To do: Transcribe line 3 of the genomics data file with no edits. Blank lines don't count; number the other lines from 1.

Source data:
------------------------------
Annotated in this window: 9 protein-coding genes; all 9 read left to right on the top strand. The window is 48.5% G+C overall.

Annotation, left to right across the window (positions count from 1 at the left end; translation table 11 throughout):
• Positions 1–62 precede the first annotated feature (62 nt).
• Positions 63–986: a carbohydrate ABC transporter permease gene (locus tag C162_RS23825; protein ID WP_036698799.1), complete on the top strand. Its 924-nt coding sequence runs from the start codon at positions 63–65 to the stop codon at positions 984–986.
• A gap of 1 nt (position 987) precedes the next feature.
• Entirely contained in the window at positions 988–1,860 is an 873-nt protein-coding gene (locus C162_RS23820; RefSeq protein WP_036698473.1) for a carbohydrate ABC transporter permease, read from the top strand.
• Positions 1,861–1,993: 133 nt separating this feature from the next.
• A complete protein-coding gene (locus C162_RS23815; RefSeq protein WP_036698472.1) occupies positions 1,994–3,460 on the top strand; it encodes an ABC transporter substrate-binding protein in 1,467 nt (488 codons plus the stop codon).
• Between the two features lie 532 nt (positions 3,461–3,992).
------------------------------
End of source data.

• Positions 1–62 precede the first annotated feature (62 nt).